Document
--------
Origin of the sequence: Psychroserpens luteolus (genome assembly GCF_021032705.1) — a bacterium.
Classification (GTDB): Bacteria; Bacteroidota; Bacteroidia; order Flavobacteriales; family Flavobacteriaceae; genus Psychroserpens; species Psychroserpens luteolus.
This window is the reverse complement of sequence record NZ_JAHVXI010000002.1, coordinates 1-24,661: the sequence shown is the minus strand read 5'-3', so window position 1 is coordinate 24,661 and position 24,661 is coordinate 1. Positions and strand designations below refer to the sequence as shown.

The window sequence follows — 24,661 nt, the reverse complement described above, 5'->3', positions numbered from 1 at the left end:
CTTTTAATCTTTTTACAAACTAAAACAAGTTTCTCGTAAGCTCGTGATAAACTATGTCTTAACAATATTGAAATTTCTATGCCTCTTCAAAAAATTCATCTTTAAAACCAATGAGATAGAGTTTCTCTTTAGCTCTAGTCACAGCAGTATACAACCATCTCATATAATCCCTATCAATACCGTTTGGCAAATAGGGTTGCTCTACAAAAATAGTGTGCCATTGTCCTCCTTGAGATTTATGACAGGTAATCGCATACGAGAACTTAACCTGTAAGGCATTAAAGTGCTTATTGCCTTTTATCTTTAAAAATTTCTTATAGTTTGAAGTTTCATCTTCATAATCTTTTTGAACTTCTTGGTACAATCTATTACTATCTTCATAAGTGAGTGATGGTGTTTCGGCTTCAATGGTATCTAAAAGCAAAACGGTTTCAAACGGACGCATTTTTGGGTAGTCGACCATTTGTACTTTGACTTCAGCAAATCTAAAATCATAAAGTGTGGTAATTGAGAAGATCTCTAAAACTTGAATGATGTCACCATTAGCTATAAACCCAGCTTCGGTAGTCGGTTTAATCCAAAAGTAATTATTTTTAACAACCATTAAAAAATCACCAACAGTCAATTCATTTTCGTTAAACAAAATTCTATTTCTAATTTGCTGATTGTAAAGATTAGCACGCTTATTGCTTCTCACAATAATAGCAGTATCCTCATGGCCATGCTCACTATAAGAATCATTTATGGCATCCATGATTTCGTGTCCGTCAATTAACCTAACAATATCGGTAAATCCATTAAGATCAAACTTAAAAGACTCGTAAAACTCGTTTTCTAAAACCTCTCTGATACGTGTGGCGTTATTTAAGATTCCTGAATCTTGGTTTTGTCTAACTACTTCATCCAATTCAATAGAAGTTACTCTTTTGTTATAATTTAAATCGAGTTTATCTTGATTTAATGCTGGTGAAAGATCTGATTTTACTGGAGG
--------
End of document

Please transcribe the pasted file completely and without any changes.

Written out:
Origin of the sequence: Psychroserpens luteolus (genome assembly GCF_021032705.1) — a bacterium.
Classification (GTDB): Bacteria; Bacteroidota; Bacteroidia; order Flavobacteriales; family Flavobacteriaceae; genus Psychroserpens; species Psychroserpens luteolus.
This window is the reverse complement of sequence record NZ_JAHVXI010000002.1, coordinates 1-24,661: the sequence shown is the minus strand read 5'-3', so window position 1 is coordinate 24,661 and position 24,661 is coordinate 1. Positions and strand designations below refer to the sequence as shown.

The window sequence follows — 24,661 nt, the reverse complement described above, 5'->3', positions numbered from 1 at the left end:
CTTTTAATCTTTTTACAAACTAAAACAAGTTTCTCGTAAGCTCGTGATAAACTATGTCTTAACAATATTGAAATTTCTATGCCTCTTCAAAAAATTCATCTTTAAAACCAATGAGATAGAGTTTCTCTTTAGCTCTAGTCACAGCAGTATACAACCATCTCATATAATCCCTATCAATACCGTTTGGCAAATAGGGTTGCTCTACAAAAATAGTGTGCCATTGTCCTCCTTGAGATTTATGACAGGTAATCGCATACGAGAACTTAACCTGTAAGGCATTAAAGTGCTTATTGCCTTTTATCTTTAAAAATTTCTTATAGTTTGAAGTTTCATCTTCATAATCTTTTTGAACTTCTTGGTACAATCTATTACTATCTTCATAAGTGAGTGATGGTGTTTCGGCTTCAATGGTATCTAAAAGCAAAACGGTTTCAAACGGACGCATTTTTGGGTAGTCGACCATTTGTACTTTGACTTCAGCAAATCTAAAATCATAAAGTGTGGTAATTGAGAAGATCTCTAAAACTTGAATGATGTCACCATTAGCTATAAACCCAGCTTCGGTAGTCGGTTTAATCCAAAAGTAATTATTTTTAACAACCATTAAAAAATCACCAACAGTCAATTCATTTTCGTTAAACAAAATTCTATTTCTAATTTGCTGATTGTAAAGATTAGCACGCTTATTGCTTCTCACAATAATAGCAGTATCCTCATGGCCATGCTCACTATAAGAATCATTTATGGCATCCATGATTTCGTGTCCGTCAATTAACCTAACAATATCGGTAAATCCATTAAGATCAAACTTAAAAGACTCGTAAAACTCGTTTTCTAAAACCTCTCTGATACGTGTGGCGTTATTTAAGATTCCTGAATCTTGGTTTTGTCTAACTACTTCATCCAATTCAATAGAAGTTACTCTTTTGTTATAATTTAAATCGAGTTTATCTTGATTTAATGCTGGTGAAAGATCTGATTTTACTGGAGG